Title: Long-term effects of managed grass competition and two pruning methods on growth and yield of peach trees Authors
Submitted to: Scientia Horticulturae
Publication Type: Peer Reviewed Journal
Publication Acceptance Date: June 28, 2010
Publication Date: August 26, 2010
Repository URL: http://10.1016/j.scienta.2010.06.020
Citation: Tworkoski, T., Glenn, D.M. 2010. Long-term effects of managed grass competition and two pruning methods on growth and yield of peach trees. Scientia Horticulturae 126:130-137. Interpretive Summary: Peach tree size must be managed to control growth of fruit-bearing branches which is important to sustain productivity and profitability for growers. Pruning is the principle means to control peach tree size but repeated, heavy pruning promotes dense shoot growth that can adversely affect fruit size and quality. Managed ground cover (grass) competition combined with pruning may be used to control the size of the peach trees while reducing the counterproductive excess shoot growth. This experiment was designed to improve knowledge of the relations between grass competition, pruning, and tree age to reduce adverse effects of heavy pruning. In this experiment growth and yield were measured in two peach cultivars managed with two pruning methods (conventional and reduced) and two levels of grass competition that were imposed in young and mature orchards. The numbers of commercially acceptable fruit per tree were reduced by grass competition but reduced pruning could offset this yield loss over the lifetime of the orchard. Grass competition reduced dense shoot growth and the pruning time per tree but an economic analysis of labor savings and fruit size loss is necessary before grower recommendations can be made. The results indicate that pruning and crop load can be adjusted to ground cover competition to obtain target yield and fruit sizes.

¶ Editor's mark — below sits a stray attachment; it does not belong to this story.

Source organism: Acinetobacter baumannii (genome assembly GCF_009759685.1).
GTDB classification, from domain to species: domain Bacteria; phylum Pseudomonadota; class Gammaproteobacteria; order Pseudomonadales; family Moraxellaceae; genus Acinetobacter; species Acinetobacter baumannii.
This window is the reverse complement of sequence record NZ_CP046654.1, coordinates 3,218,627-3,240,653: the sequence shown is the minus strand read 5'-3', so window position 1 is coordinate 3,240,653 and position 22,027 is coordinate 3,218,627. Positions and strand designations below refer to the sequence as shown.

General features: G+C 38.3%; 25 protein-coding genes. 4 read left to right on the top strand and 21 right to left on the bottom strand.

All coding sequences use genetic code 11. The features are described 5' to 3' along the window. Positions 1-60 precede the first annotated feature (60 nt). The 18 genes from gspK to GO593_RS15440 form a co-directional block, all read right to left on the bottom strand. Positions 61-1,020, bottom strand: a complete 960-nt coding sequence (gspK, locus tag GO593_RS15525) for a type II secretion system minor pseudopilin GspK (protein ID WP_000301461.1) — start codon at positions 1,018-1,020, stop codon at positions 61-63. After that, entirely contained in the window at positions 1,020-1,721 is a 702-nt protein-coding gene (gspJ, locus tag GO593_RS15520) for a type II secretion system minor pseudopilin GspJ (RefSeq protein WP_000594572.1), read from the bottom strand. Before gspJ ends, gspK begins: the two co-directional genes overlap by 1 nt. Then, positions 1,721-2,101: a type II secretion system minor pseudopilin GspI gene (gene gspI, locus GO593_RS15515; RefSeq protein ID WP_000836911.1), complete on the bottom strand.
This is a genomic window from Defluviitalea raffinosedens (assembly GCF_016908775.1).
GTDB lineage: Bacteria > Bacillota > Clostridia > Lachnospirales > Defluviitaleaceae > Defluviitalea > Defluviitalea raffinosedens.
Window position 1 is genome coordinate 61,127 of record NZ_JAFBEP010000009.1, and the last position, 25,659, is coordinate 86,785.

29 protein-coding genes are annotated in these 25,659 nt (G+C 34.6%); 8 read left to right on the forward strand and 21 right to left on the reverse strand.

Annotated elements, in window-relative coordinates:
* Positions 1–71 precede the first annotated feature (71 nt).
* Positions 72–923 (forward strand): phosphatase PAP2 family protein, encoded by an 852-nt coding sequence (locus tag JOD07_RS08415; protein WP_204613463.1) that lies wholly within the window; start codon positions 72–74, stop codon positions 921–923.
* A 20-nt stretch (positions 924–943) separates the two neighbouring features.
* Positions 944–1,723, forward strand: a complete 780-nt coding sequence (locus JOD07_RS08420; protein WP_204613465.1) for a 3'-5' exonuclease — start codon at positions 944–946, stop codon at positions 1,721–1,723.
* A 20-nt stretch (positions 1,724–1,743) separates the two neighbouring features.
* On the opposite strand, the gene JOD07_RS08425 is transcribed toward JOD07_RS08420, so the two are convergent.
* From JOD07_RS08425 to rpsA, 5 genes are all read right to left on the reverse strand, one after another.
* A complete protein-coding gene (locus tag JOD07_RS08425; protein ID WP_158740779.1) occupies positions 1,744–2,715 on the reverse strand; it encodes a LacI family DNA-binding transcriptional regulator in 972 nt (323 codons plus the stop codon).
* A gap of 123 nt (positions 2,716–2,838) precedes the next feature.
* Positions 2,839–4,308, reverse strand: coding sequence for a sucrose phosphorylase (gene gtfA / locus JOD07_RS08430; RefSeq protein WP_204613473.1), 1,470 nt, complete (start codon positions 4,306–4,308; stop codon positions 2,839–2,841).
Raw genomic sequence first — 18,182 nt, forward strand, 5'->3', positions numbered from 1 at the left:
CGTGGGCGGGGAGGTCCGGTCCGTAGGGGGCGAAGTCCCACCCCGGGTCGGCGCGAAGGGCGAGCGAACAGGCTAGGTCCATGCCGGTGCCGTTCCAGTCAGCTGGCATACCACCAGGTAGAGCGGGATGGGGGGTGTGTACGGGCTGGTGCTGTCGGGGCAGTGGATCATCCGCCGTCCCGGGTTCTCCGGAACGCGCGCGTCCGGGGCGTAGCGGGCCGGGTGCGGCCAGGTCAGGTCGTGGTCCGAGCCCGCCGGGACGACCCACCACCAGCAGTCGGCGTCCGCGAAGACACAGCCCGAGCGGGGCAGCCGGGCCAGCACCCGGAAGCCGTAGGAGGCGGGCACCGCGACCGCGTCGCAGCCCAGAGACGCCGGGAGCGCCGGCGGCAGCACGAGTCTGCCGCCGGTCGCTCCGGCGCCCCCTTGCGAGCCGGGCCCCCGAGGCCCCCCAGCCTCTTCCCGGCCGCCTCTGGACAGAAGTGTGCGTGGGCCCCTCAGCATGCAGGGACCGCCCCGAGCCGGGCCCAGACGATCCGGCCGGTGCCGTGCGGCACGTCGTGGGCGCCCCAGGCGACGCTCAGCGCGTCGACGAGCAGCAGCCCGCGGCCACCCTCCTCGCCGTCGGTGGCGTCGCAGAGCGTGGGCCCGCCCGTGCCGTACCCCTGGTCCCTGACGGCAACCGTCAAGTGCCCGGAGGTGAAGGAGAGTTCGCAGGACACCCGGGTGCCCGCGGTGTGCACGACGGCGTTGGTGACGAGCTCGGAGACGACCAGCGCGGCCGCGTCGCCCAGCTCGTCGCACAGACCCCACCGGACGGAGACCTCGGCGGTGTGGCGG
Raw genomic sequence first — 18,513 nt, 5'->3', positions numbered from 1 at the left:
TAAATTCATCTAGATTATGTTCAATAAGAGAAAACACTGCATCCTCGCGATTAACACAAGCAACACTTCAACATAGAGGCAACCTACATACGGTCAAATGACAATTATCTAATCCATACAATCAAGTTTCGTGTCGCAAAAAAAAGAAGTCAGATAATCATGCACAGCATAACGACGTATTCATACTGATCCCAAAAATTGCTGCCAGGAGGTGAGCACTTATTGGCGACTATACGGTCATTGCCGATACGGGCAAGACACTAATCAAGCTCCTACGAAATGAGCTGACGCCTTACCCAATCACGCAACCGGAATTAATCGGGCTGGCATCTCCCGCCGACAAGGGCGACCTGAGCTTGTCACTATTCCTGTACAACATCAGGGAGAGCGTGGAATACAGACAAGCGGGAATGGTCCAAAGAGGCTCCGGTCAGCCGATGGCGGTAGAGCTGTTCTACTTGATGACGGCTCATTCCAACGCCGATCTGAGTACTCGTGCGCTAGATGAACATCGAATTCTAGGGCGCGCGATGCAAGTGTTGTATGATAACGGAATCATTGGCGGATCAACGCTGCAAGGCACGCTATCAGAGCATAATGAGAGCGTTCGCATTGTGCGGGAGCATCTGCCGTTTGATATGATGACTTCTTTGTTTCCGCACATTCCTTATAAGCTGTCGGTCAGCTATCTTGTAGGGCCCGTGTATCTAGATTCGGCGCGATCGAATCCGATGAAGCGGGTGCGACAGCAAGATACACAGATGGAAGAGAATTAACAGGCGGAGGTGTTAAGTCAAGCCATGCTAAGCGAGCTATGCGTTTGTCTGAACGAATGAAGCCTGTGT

Technical Abstract: Ground cover competition and tree training strongly affect development of newly-planted peach trees and eventual productivity of peach orchards. This experiment characterized the long-term interactive effects of two levels of competition (applied to young and mature trees) and two pruning criteria on tree crop load and average weight of marketable fruit. To compare effects of early, persistent competition, trees of two cultivars ('Jersey Dawn' and 'Redskin' on Lovell) of peach (Prunus persica (L.) Batsch) were planted in an orchard in 1993 and grown for 14 years in a vegetation free area (VFA) width of 0.6 or 2.4 m. To compare late, persistent competition, a separate group of trees were planted in 1993, grown in a 2.4 m VFA until 1998 when soil beneath half the trees was seeded with grass and then grown for 9 years. To evaluate interactive effects of competition and pruning, all trees were pruned to maintain canopy size with wide-angled scaffold limbs and intense pruning (IP) or upright branch form with reduced pruning (RP). In general, ‘Redskin’ had greater yield than ‘Jersey Dawn’ and, as expected, growth and yield increased with increased size of VFA with early, persistent competition. With increasing time, cumulative yield of both cultivars was similar in RP trees in 0.6 m VFA and IP trees in 2.4 m VFA. Average marketable fruit weight response to crop loads was similar with or without grass competition. Within each pruning treatment and cultivar, grass competition reduced the number of marketable fruit without affecting average weight of marketable fruit. Yield and fruit sizing responses to pruning treatments were similar when competition was delayed and applied to more mature peach trees although, in general, competition reduced tree size and crop load more in young than mature trees. The results indicate that persistent competition will reduce annual yield but reduced pruning and the concomitant increased crop load can counter this effect. The increased crop load reduced average fruit weight but the rate of fruit weight decrease was uncoupled from grass competition. Grass or alternative ground covers beneath peach trees will impose competition but coordination of pruning and fruit thinning can achieve desired cropping and fruit size.